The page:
Long before birds herald the onset of spring, you may have heard (and read) twitters about ad agency layoffs. Think back, the frequency may have been rising since mid-December 2008. Now why is that? It’s because that’s when the US government formally announced that the recession had already set in since December 2007! Looking back now, for 12 months this recession had stealthily taken its toll on jobs, home sales, the fate of companies and on families that depended on these organizations – directly, or indirectly; or even on retirees who lived off their fixed incomes! Wow, so now that it was official, it was okay to openly talk or twitter about how much even the ad agencies were hurting.
You just have to read the compilation of all the twitters (14 pages as I blog just now) to truly gauge the severity of this situation. If that’s too much work, especially considering you may be looking for work, take a look at BNET’s mind-boggling layoff numbers… including ad agency, media and marketing layoffs, ever since the recession started. These will show you why you’re meeting with little success in finding a new job. Or that if you do still have your job while your colleagues have been shown the door, why it’s no time to be smug… the pink slip may likely be well on it’s way to you! Perhaps it’s time to consider another field, go to school and acquire a new skill… and while you’re working on that resume, remember also to go for a makeover on yourself… I’m just sharing those pearls of wisdom I’d received from the mavens on Mad Ave!
“Wow!” said the cabbie in Gotham, and “Oh wow!” sez I, sitting at my desk after watching this video of gutsy New Yorkers. But for the video caption, I’d have wondered, “Who are all these people waiting in line outside the Sheraton Hotel on 53rd St in sub-zero temperatures!”
In contrast to the expected turnout of about 2000 job applicants at the Job Fair on 24th February, over 5000 applicants showed up! Including a few men but mostly women, they all waited their turn patiently outside the hotel in a long winding queue, until they could meet one or more of the 40 prospective employers that participated in the event. With resumes and their portfolios in hand, donning business suits, here they were braving not only the bleak weather, but perhaps steeling themselves against looming possibilities that they may well have to consider even entry level positions, if at all… Most were mid-career applicants with numerous years of solid work experience and talent and these are tough times even for recent graduates! I learned later, there was another job fair at the Radisson Martinique in Midtown Manhattan just days before this one… thousands showed up, but with little luck.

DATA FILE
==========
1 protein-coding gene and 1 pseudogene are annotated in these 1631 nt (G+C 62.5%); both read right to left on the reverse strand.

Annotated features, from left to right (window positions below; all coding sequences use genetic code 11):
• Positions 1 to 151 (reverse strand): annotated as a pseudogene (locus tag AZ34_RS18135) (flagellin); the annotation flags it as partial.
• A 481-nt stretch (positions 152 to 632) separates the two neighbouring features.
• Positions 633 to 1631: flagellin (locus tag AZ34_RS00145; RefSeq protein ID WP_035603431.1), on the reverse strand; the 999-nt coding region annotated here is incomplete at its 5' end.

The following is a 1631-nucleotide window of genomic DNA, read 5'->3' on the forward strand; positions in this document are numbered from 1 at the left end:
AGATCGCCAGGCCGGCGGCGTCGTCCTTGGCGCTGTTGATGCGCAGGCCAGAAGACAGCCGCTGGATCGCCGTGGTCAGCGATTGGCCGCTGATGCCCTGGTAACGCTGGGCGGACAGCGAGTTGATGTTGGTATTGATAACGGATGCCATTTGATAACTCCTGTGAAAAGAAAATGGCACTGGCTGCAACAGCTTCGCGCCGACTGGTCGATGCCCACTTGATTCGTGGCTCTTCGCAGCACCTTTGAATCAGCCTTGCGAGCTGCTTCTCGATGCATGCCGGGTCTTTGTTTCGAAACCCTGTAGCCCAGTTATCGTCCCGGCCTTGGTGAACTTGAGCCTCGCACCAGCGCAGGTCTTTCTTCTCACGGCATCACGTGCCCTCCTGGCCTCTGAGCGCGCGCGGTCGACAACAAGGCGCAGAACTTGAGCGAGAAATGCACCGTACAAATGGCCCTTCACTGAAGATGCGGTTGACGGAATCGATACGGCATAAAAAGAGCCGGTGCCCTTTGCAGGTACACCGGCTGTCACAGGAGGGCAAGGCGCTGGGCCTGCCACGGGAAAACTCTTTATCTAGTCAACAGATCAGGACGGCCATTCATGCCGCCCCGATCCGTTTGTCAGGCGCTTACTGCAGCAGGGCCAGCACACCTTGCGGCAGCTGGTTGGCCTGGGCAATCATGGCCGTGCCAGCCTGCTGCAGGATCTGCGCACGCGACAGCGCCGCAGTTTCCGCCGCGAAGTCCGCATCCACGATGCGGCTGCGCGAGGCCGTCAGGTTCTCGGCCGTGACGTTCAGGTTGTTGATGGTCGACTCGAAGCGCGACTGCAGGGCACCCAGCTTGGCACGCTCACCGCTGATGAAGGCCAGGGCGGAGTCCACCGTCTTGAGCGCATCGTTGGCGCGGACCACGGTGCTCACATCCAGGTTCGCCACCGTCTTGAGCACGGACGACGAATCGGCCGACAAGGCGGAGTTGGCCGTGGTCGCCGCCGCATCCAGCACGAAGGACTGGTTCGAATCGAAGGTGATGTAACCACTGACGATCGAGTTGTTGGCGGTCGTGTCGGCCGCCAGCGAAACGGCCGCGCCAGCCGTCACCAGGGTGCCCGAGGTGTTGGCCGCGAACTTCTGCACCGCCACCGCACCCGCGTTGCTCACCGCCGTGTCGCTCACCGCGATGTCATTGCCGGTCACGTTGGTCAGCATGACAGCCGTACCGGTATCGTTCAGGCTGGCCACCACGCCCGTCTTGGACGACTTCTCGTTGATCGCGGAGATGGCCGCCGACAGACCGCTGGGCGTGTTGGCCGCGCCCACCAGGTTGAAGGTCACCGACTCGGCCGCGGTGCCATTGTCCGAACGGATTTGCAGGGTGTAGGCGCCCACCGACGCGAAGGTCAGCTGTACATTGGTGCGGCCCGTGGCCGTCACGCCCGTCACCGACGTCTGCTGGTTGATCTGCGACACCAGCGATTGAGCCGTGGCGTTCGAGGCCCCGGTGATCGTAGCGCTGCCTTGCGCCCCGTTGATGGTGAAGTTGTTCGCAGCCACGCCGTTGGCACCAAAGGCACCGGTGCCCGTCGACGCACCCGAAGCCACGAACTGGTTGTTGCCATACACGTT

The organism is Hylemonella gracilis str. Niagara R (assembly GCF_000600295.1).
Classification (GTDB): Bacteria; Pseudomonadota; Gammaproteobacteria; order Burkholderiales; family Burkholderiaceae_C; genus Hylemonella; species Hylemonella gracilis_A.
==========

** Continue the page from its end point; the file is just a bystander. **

The stock market reflects the goings-on in the job market… today, the scenario was even more alarming than last week. Did all those seeking employment at the Job Fair last week meet with success? At this point, hard to tell… many of them were requested to apply online! It has the ring of “Don’t call us, we’ll call you”? Perhaps it is the 21st century tactic adopted by foot-dragging clerks-posing-as-hiring managers from companies who must at least pretend they’re not going the penny-stock way.
Frankly, at this stage, I fail to understand why companies e.g. AFLAC or even Home Depot would hire more people at this stage; or for that matter Sovereign Bank!
In the past year, AFLAC stock value has dropped by over 78%, and last January the Chairman magnanimously turned down his $2.8 million bonus for 2008, not to mention even some of his $26 million “golden parachute”. But it seems some folks who have attended AFLAC’s “training” sessions say they’re hiring in every state; apparently, their hiring practices reek of a pyramid scheme! Hey, this is hearsay (I do not know this for a fact since I have absolutely no affiliation to them one way or another.)
Again, less than a month prior to their participation in the aforementioned job fair, Home Depot announced 7000 layoffs, on grounds that dismal sales had hurt them. A month down the line they would set out to hire a new set of people, eh, is that how it works? I find it really hard to digest such information. Likewise, “1000 to be laid off”, indicated the announcement from Sovereign Bank (in their effort to lower costs)… just weeks before Christmas 2008; then they are displayed as prospective employers at a job fair the following February? What in the world is going on? Dangling carrots in front of hopeful (and sometimes desparate) job-seekers… without any qualms whatsoever!